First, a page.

I confess that I stole a lovely red bauble from a table setting at a hotel in Thailand in 2010. I’d had one or two glasses of Champagne as had the wife of the Hungarian Ambassador to Pakistan who happened to be sharing our table (a bit random, I know) We both concluded that the Christmas Gala Dinner was a bit over-priced so felt justified in nicking a bauble each. Good times.
The most precious thing on the tree, besides all the little cotton wool snowmen and robins the children have made over the years, is the spire at the top, hand-blown by my Uncle Arthur who died years ago but is fondly remembered every year when we crown the tree. This year I am adding some exquisite hand-embroidered red velvet hearts I bought from an NGO here in Mumbai. I am also on the lookout for a sparkly little rickshaw.
For me, the best thing about Christmas in Mumbai is Hill Road with its market stalls selling ‘kwality’ fake trees, plastic snowmen and tinsel - all glittering in the hot sun amid the Catholic churches and tombstones. It’s as far removed from Liberty’s Christmas Shop in Regent Street (another one of my favourite haunts) as it’s possible to be, but it makes me just as excited!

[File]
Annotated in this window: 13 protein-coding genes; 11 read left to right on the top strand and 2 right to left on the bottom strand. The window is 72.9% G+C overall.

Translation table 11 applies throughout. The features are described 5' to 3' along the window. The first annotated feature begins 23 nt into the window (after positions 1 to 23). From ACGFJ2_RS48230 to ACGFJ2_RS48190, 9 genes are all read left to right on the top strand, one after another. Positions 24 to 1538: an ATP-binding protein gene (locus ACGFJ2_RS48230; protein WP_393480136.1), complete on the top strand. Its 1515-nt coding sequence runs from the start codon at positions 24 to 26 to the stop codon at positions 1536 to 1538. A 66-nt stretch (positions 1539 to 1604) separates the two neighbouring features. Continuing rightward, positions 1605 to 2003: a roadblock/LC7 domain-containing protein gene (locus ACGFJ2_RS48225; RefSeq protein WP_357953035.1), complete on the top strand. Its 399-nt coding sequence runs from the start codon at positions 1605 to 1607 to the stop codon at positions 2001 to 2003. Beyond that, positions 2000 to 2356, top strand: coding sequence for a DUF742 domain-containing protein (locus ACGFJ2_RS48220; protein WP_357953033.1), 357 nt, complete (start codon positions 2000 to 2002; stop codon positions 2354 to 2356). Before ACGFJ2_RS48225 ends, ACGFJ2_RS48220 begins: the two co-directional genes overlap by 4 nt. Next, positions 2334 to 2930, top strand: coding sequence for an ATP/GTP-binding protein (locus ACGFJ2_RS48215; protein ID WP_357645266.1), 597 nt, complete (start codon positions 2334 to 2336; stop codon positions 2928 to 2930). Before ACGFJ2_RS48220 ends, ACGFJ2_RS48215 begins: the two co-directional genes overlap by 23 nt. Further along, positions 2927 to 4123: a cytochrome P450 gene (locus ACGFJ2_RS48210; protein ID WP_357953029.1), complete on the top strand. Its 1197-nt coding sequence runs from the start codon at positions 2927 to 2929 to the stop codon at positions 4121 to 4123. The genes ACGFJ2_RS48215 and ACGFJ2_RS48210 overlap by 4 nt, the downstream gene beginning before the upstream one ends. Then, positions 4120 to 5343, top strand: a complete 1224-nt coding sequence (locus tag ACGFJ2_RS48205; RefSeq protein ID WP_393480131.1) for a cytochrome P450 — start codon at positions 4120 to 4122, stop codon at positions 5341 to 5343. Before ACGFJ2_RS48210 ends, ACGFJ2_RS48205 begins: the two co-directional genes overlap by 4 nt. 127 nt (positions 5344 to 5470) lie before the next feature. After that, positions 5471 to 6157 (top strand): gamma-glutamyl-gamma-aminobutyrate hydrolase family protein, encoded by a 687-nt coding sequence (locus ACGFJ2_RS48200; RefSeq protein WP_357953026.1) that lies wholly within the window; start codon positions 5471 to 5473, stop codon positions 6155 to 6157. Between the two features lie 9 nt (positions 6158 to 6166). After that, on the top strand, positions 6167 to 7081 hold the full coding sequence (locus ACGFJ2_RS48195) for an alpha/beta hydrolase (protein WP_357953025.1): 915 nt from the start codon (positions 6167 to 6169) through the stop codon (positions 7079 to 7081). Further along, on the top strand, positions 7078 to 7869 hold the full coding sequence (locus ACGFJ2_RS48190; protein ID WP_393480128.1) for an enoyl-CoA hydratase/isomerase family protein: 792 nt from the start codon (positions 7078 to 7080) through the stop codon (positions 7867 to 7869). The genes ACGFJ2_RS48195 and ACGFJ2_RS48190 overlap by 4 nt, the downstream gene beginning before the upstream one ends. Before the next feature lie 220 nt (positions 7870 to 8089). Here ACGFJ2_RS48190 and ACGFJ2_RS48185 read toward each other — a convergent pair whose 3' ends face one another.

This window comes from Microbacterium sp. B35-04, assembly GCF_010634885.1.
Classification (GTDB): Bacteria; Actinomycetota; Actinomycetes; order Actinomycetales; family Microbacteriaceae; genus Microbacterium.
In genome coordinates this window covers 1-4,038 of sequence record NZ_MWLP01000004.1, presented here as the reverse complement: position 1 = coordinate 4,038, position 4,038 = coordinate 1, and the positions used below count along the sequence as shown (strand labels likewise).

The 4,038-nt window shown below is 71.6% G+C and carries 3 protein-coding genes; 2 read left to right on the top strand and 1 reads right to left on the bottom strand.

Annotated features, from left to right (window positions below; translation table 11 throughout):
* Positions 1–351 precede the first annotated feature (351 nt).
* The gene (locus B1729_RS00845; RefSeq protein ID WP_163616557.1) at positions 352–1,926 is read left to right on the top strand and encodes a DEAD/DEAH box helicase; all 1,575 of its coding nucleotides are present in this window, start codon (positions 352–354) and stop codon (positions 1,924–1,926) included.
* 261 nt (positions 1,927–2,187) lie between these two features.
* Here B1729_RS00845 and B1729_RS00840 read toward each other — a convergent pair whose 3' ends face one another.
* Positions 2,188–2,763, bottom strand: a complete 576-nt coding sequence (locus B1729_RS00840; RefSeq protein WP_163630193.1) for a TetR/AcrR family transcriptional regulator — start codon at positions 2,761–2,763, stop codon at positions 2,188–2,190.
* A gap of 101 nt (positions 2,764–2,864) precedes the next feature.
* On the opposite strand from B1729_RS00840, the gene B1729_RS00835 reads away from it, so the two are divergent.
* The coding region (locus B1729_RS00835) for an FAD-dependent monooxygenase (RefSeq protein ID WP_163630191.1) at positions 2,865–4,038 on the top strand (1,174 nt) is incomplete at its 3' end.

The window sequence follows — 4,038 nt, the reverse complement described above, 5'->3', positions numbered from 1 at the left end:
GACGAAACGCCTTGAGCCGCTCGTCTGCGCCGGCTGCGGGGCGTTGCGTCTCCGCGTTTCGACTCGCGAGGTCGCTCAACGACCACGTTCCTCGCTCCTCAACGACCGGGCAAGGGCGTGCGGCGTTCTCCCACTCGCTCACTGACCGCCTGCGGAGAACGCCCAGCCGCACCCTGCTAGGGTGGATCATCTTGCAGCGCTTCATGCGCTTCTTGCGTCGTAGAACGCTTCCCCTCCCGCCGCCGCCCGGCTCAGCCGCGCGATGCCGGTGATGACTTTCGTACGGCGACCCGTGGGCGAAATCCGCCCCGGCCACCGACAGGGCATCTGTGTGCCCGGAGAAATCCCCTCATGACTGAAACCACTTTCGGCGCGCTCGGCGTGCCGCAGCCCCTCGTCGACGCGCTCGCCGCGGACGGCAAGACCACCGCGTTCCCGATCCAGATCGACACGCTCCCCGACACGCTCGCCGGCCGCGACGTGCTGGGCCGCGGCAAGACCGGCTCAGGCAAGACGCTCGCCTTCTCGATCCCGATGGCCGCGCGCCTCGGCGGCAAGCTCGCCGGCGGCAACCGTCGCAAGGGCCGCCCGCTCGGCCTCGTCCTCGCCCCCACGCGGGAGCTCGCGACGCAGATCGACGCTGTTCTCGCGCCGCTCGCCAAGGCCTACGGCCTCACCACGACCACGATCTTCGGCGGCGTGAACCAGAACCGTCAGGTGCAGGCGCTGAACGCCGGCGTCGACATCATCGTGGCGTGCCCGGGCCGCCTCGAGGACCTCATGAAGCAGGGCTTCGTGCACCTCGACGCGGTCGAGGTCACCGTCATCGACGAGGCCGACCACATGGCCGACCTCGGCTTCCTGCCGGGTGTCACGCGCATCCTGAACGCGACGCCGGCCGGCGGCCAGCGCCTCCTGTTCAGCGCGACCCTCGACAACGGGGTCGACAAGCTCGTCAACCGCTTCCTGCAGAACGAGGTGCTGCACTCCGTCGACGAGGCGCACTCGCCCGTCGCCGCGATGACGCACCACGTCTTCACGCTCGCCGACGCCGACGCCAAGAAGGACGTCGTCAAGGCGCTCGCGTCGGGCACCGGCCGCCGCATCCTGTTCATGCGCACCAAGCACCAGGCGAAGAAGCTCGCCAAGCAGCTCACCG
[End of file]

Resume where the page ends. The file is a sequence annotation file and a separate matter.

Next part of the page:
I think the secret of a good Christmas is to lower your expectations - the greater the expectation, the greater the disappointment. I have always felt vaguely let-down when it doesn’t snow on Christmas Morning even though I can never actually remember this happening. And don’t be crestfallen if you un-wrap a set of coasters from someone to whom you have just given a basket of Lancôme products, it’s not necessarily a reflection of what they really think about you or if it is, get over it! Expect cribbage sets and coasters, that way, anything else is a bonus!
This year my dog (who resides in the UK) has gifted me a lovely Mulberry purse and phone holder to match my Bayswater. I had to help him buy and wrap it,of course, but I really appreciate the care and thought that went into it. Good boy, Otto xxx
Be kind and generous to everyone, including yourself and that way you can be sure of a very merry Christmas!